Focus on ball trajectory and how cleanly you hit the ball – this will then allow your brain to merge the technical instruction you’ve been working on with the natural way of movement that creates effortless power – and eventually sound tennis techniques will emerge that simultaneously produce a lot of effortless power and allow easy adjustments to different situations in the game.


I focus on the student ability to improve skills in the court by having constant repetitions of drills. I also make the lesson more attractive for the students by playing with them and make them experience real game practice.  I structure my lessons with short warm up continued by certain amount of drills and finally different games applied to different situations of the game. 
All sessions vary depending on the level of the player, the type of training program and the duration of the session. I divide them into 4 parts (order may vary as well): 1) power and control on the court: I design a plan so that the player focuses on developing his/her power and strength to be in control of his game from the moment he/she steps on the court. 2) drills 3) serves: I focus a lot on serve because it is very important for the player to build confidence on his/her serve. 4) sets: Depending on the level of the player, I like to arrange sets so they are used to pay attention to every point, and work on their conc ... View Profile

What an amazing time it would be to teach tennis lessons in Miami. As an ex college basketball player, and an advanced tennis student, I would love to teach some of the fundamentals of tennis to anyone who would like to play. Not only would it be a great chance to hit together, and have fun, but also a great way to get some exercise. Actually, my goal is to make it to the Olympics in 2016. But, why not make the most out of everything that it will take to get there? Let's play some tennis, and have a great time doing it, while making amazing friendships and lifelong memories! ... View Profile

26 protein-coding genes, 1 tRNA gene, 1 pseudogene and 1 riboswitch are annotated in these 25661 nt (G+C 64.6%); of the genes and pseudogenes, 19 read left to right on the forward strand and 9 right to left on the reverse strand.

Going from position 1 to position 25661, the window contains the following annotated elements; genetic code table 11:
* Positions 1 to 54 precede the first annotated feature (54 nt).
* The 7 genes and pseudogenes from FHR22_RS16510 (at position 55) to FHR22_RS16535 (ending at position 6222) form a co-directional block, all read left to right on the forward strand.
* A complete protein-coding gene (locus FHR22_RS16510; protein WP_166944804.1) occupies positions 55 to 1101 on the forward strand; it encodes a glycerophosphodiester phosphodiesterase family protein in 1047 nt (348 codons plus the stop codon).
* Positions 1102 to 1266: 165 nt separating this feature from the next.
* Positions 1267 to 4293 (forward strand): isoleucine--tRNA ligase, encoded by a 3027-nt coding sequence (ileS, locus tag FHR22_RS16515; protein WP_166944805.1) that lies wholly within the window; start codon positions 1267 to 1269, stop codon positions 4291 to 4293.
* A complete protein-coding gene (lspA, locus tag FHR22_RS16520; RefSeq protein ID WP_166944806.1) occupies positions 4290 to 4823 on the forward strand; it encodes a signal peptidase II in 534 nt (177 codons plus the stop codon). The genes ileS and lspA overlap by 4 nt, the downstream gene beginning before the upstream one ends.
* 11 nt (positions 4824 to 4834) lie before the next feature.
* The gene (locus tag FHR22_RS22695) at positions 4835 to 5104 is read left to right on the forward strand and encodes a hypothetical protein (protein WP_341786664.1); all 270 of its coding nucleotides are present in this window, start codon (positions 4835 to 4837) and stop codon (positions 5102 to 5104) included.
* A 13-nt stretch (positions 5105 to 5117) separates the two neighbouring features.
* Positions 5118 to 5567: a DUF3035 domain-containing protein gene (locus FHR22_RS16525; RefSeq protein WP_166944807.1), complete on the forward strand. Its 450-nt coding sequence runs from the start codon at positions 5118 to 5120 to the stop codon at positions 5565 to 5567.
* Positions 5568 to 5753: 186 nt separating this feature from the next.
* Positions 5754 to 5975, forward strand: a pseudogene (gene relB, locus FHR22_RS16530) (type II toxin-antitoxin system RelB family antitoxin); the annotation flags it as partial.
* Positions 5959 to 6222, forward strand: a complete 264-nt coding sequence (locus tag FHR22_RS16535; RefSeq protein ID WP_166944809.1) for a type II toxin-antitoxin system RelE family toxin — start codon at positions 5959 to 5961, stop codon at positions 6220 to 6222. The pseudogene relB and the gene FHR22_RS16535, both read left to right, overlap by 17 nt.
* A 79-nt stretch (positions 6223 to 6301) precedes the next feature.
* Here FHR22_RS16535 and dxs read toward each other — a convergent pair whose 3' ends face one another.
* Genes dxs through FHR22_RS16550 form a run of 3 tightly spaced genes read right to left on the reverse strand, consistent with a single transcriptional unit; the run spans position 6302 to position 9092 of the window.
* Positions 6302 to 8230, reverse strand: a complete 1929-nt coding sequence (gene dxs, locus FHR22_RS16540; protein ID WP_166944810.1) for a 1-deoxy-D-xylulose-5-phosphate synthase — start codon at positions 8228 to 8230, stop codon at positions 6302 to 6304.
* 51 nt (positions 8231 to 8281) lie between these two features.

Head size plays a very key role in a racket's performance characteristics. A larger head size very generally means more power and a larger "sweet spot". This is an area in the string bed that is partially more forgiving on off-center hits and which produces more ball-reflective power from string deformation, known as the trampoline effect. However, large head sizes can increase twisting, which makes off-center hits more difficult to control and can reduce a player's overall power production due to the playing compensating for the extra inherent power, typically with stiffer strings to reduce the increased string deformation of large heads. A smaller head size generally offers more control for many shots, particularly the service and groundstrokes aimed near the lines, but can lead to more shanks (wild misses, from hitting the frame or missing the sweet spot). This drawback is most common for professional players using single-handed topspin backhands, as well as for recreational and aged players at net. Shanking due to small racket head size is typically exacerbated by racket weight, which slows the reaction time, as well as, to a lesser degree, the racket's balance point. In professional tennis, currently-used racket head sizes vary between 95–115 square inches (610–740 cm2), with most players adopting one from 98–108 square inches (630–700 cm2). Rackets with smaller and larger head sizes, 85 and 120–137 square inches (550 and 770–880 cm2), are still produced but are not used by professionals currently. A very small number of professionals, such as Monica Seles, used 125 square inches (810 cm2) rackets during some point in their careers. Rackets with smaller heads than 85 square inches (550 cm2) have not been in production since the 1980s and rackets with larger head sizes than 137 square inches (880 cm2) are not currently legal for the sport, even though only elderly players typically choose to use rackets beyond 115 square inches (740 cm2) and it is nearly unheard-of for a serious player who is not elderly to choose a racket over 125 square inches (810 cm2). The WEED company, founded by Tad Weed, specializes in producing very large rackets, primarily for the elderly market. Rackets that are moderately higher in power production, moderately lower in weight, moderately larger in size, and which typically possess a slightly head-heavy balance are often called "tweener rackets."[11] Rackets that have the smallest heads in current use, the highest weights in current use, and headlight or even balance are referred to as "players' rackets". Oversize rackets, typically 110 square inches (710 cm2) in size, were once pejoratively referred to as "granny sticks" but resistance to them being seen as illegitimate rackets for younger players decreased dramatically with the successful use of these rackets by a small number professionals such as Andre Agassi and Pam Shriver. Originally, even midsize frames (85 square inches (550 cm2)) were considered jumbo, and some top players, such as Martina Navratilova and Rod Laver said they should be banned for making the sport too easy. Later, these same professionals, including John McEnroe, signed a letter supporting a switch back to wood frames, or a limitation to the original standard size of approximately 65 square inches (420 cm2). Perhaps the last professional to use a standard-size racket in professional tennis was Aaron Krickstein, known for the strongly-contested match against Connors at the 1991 US Open. He used a Wilson Ultra-II standard-size graphite racket also used in the 1980s by the hard-hitting teen Andrea Jaeger. The first oversize, the fiberglass Bentley Fortissimo from Germany, was praised by racket designers but was considered too large to be taken seriously by the small number of players who were exposed to it.